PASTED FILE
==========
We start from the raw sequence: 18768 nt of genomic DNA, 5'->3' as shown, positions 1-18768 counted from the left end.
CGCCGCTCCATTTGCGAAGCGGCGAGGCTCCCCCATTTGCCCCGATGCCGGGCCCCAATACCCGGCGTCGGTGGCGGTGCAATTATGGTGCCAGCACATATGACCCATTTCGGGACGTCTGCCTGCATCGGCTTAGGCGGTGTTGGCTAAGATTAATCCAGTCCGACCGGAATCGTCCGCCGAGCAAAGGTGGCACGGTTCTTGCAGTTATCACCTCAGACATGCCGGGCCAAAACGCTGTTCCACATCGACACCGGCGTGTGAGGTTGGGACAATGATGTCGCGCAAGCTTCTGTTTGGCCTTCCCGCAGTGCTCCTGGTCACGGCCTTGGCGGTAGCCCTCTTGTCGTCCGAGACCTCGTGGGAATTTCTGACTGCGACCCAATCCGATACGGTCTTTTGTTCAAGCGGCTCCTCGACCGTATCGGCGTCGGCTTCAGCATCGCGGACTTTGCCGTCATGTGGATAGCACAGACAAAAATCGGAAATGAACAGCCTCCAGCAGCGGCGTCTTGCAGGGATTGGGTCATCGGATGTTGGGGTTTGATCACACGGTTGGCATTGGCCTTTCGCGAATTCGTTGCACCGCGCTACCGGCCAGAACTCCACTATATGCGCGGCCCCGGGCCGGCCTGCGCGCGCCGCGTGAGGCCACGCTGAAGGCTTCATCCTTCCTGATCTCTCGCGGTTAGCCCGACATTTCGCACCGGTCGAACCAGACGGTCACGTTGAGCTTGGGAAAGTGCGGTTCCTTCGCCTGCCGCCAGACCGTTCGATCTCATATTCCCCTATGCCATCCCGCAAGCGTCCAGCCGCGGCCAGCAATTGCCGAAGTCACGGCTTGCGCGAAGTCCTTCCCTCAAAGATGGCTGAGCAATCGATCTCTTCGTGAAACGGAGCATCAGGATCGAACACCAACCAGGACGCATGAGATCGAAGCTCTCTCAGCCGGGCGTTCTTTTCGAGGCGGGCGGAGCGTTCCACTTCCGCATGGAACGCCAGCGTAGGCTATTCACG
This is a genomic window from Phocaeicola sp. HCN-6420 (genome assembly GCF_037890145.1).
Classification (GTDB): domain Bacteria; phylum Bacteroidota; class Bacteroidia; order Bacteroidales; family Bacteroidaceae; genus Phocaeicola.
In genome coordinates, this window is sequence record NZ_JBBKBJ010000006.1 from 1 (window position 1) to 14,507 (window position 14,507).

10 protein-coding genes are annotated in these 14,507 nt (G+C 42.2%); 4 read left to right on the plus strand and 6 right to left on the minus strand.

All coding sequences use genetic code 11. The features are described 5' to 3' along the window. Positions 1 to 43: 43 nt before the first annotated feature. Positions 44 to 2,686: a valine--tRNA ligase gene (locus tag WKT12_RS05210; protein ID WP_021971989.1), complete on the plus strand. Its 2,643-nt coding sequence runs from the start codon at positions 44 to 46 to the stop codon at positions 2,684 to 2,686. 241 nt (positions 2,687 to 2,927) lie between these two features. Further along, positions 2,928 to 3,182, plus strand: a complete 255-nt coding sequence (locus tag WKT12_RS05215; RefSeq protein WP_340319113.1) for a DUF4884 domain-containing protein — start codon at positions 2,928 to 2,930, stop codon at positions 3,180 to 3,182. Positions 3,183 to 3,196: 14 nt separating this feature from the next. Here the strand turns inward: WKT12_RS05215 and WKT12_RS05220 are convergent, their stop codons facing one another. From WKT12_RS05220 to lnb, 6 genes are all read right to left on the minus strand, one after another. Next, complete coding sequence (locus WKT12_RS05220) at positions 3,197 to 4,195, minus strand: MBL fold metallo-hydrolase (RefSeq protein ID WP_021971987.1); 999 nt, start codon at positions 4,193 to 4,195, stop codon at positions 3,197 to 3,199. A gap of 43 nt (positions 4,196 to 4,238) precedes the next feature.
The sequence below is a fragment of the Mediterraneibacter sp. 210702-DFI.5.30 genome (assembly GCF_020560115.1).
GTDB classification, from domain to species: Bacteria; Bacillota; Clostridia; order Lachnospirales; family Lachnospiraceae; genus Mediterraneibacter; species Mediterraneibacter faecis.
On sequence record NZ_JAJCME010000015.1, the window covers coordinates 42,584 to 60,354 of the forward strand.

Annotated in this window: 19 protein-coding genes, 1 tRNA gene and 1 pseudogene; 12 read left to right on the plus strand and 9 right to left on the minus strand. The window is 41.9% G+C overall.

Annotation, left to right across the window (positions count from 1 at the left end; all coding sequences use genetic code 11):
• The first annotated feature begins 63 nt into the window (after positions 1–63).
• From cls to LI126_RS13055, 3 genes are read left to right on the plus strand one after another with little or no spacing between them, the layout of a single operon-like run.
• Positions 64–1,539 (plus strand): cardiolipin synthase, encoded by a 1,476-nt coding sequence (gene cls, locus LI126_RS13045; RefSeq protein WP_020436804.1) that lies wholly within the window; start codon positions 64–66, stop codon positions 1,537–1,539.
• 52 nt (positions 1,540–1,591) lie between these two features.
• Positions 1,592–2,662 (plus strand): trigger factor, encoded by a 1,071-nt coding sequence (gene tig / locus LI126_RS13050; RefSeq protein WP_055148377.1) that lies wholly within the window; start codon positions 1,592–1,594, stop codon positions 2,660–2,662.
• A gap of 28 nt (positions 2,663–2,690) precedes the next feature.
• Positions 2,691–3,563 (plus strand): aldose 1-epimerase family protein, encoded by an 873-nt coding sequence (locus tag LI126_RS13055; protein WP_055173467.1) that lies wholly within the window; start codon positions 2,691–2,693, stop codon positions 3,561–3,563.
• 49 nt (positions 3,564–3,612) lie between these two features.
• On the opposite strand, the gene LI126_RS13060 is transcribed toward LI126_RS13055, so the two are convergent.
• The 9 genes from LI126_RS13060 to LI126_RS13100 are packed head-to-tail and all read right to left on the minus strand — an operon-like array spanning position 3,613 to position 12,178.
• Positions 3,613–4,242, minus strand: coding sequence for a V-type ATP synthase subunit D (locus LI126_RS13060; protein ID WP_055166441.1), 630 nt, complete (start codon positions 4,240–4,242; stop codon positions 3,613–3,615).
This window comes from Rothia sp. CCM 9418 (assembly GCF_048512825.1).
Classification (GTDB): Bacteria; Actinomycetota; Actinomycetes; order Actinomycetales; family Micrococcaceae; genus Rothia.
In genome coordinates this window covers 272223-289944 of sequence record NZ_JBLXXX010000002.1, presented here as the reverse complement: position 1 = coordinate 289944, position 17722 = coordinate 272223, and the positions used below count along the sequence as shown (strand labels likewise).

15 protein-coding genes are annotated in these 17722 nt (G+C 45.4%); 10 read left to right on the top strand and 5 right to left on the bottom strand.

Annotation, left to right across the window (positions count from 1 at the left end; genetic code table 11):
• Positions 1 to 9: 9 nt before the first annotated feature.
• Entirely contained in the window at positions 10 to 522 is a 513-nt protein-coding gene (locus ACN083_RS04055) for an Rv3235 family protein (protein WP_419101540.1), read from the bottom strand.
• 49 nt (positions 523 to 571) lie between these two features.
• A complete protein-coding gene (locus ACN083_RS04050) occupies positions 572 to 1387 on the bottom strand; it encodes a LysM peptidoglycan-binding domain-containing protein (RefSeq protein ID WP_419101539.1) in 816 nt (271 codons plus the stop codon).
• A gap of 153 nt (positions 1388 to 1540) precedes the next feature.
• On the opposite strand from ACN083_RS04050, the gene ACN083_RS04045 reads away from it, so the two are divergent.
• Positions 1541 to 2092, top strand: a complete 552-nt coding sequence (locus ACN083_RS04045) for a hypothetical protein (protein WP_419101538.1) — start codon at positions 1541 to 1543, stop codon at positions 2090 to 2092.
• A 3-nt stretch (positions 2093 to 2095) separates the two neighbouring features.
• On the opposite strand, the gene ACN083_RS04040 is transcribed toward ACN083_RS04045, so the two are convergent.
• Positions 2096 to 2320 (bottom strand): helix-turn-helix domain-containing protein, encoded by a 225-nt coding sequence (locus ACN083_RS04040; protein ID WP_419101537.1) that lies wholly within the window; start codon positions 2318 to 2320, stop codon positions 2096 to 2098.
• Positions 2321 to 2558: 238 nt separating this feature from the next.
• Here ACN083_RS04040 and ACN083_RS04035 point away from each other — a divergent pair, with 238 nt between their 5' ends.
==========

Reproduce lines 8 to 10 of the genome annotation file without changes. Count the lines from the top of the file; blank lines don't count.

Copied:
The sequence below is a fragment of the Mediterraneibacter sp. 210702-DFI.5.30 genome (assembly GCF_020560115.1).
GTDB classification, from domain to species: Bacteria; Bacillota; Clostridia; order Lachnospirales; family Lachnospiraceae; genus Mediterraneibacter; species Mediterraneibacter faecis.
On sequence record NZ_JAJCME010000015.1, the window covers coordinates 42,584 to 60,354 of the forward strand.